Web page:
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Private Schools in Dubai to Administer New Literacy Exams

  • Dec 7, 2022
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 Private Schools in Dubai to Administer New Literacy Exams

For the current academic year, new reading and literacy examinations have been adopted for testing both English and Arabic at private schools in Dubai.

According to new regulations from the Knowledge and Human Development Authority (KHDA), the Emirate's private education regulator, students between the ages of six and fifteen will take the exams three times throughout the academic year. Beginning with the academic year 2023–2024, all schools in Dubai will take part in both the Arabic Benchmark Test for grades 1–9 and the digital Reading Literacy Assessment for grades 1–12. These tests were developed by external organizations.

Glen Radojkovich, deputy director of education provider Taaleem, said that they have been administering assessments, and the new requirements demand consistency across all schools about the frequency of the reading assessments and the specificity of the Arabic examinations. He said that the practice of assessment is not new, but KHDA has modified the methods and frequency.

According to the recommendations, exams must evaluate reading abilities across a variety of domains, with appropriate age-related emphasis on phonics, word recognition, reading comprehension, fluency, vocabulary, interpretation and comparative analysis of passages, critiquing a text, and comprehension of different genres, including poetry.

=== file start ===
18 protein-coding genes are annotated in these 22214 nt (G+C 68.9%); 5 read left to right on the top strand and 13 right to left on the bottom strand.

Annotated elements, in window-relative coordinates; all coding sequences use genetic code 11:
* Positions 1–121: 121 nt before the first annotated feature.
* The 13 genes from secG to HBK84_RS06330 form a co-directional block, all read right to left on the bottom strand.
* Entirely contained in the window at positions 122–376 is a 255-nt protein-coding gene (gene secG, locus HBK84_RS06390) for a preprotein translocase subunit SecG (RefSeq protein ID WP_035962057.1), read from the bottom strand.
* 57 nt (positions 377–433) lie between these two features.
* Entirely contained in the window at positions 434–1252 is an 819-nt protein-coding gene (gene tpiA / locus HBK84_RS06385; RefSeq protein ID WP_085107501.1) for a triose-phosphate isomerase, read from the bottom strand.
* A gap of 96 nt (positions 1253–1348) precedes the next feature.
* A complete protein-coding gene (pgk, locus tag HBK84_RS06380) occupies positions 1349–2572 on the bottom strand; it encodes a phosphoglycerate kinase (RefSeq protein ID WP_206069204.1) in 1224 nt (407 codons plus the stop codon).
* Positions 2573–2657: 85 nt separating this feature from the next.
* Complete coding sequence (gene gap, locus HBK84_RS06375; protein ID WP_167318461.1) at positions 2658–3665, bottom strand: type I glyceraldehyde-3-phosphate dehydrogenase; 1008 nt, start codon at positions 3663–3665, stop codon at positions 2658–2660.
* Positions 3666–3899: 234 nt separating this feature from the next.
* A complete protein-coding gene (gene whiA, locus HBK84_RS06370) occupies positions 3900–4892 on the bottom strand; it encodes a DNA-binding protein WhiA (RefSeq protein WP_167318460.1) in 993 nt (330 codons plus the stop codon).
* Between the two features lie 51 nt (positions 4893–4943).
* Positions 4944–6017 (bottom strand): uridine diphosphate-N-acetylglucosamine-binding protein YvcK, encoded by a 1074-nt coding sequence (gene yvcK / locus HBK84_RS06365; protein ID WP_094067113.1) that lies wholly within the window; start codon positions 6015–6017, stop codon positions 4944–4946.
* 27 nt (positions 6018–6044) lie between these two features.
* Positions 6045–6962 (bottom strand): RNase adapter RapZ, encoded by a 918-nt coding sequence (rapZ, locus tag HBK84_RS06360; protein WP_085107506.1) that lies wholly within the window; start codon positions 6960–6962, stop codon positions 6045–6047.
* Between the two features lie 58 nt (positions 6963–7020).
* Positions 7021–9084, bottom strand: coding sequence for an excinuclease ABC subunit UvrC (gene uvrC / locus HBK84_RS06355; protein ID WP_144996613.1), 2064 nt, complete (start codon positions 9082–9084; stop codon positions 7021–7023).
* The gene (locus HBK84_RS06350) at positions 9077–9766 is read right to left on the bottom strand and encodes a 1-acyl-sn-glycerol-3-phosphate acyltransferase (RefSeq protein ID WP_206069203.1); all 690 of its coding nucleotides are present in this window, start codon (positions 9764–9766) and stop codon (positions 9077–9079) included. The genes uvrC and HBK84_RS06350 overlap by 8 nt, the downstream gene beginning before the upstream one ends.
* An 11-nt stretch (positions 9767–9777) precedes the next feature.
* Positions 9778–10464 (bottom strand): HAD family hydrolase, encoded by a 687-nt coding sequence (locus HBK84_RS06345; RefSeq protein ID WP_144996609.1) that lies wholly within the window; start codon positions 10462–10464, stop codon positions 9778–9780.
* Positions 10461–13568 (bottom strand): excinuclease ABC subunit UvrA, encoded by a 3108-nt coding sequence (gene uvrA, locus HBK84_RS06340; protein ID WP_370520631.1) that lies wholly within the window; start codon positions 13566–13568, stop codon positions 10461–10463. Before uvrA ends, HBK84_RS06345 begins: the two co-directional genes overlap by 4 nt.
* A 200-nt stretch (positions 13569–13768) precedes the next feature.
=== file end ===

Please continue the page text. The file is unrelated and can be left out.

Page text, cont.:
Peter Bonner, Assistant Principal, Primary – Curriculum, Progress, and Assessment, GEMS World Academy, highlights that the outcomes of assessments must reveal each student's reading age in relation to grade/age expectations as well as a Standard Age Score (SAS) to enable data comparison. Assessments must be computer-adaptive assessments. They should enable a thorough analysis of the data, which is then utilized to support the determination of the unique needs of each student.

While sharing the results of reading assessments with parents is not compulsory, it is typically done as a matter of good practice to preserve transparency and to make sure that instructors, parents, and students are all aware of the kids' next steps

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